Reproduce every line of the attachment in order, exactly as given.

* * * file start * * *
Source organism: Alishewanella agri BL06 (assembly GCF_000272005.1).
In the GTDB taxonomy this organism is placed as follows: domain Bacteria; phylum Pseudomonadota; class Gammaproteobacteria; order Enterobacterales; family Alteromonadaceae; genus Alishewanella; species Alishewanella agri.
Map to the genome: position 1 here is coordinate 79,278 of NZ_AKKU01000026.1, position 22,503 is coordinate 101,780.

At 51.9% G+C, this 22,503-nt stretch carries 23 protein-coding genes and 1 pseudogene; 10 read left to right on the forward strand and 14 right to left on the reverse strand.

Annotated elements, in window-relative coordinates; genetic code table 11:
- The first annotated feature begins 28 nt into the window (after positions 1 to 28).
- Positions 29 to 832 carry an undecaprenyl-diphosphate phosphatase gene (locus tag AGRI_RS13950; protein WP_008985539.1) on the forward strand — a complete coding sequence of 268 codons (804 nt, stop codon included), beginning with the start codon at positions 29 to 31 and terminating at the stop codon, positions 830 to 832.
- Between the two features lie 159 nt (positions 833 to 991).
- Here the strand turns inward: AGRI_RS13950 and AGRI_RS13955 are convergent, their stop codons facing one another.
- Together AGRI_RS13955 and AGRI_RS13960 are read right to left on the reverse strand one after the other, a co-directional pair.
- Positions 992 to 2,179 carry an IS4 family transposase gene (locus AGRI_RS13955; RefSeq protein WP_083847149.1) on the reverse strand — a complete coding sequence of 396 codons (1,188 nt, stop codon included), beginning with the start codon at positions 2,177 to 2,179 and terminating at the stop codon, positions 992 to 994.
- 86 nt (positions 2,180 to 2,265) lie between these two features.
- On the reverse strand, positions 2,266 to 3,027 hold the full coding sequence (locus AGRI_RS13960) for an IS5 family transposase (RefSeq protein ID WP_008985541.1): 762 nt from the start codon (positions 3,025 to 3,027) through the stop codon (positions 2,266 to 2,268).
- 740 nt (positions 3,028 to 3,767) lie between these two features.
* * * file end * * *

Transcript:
Source organism: Alishewanella agri BL06 (assembly GCF_000272005.1).
In the GTDB taxonomy this organism is placed as follows: domain Bacteria; phylum Pseudomonadota; class Gammaproteobacteria; order Enterobacterales; family Alteromonadaceae; genus Alishewanella; species Alishewanella agri.
Map to the genome: position 1 here is coordinate 79,278 of NZ_AKKU01000026.1, position 22,503 is coordinate 101,780.

At 51.9% G+C, this 22,503-nt stretch carries 23 protein-coding genes and 1 pseudogene; 10 read left to right on the forward strand and 14 right to left on the reverse strand.

Annotated elements, in window-relative coordinates; genetic code table 11:
- The first annotated feature begins 28 nt into the window (after positions 1 to 28).
- Positions 29 to 832 carry an undecaprenyl-diphosphate phosphatase gene (locus tag AGRI_RS13950; protein WP_008985539.1) on the forward strand — a complete coding sequence of 268 codons (804 nt, stop codon included), beginning with the start codon at positions 29 to 31 and terminating at the stop codon, positions 830 to 832.
- Between the two features lie 159 nt (positions 833 to 991).
- Here the strand turns inward: AGRI_RS13950 and AGRI_RS13955 are convergent, their stop codons facing one another.
- Together AGRI_RS13955 and AGRI_RS13960 are read right to left on the reverse strand one after the other, a co-directional pair.
- Positions 992 to 2,179 carry an IS4 family transposase gene (locus AGRI_RS13955; RefSeq protein WP_083847149.1) on the reverse strand — a complete coding sequence of 396 codons (1,188 nt, stop codon included), beginning with the start codon at positions 2,177 to 2,179 and terminating at the stop codon, positions 992 to 994.
- 86 nt (positions 2,180 to 2,265) lie between these two features.
- On the reverse strand, positions 2,266 to 3,027 hold the full coding sequence (locus AGRI_RS13960) for an IS5 family transposase (RefSeq protein ID WP_008985541.1): 762 nt from the start codon (positions 3,025 to 3,027) through the stop codon (positions 2,266 to 2,268).
- 740 nt (positions 3,028 to 3,767) lie between these two features.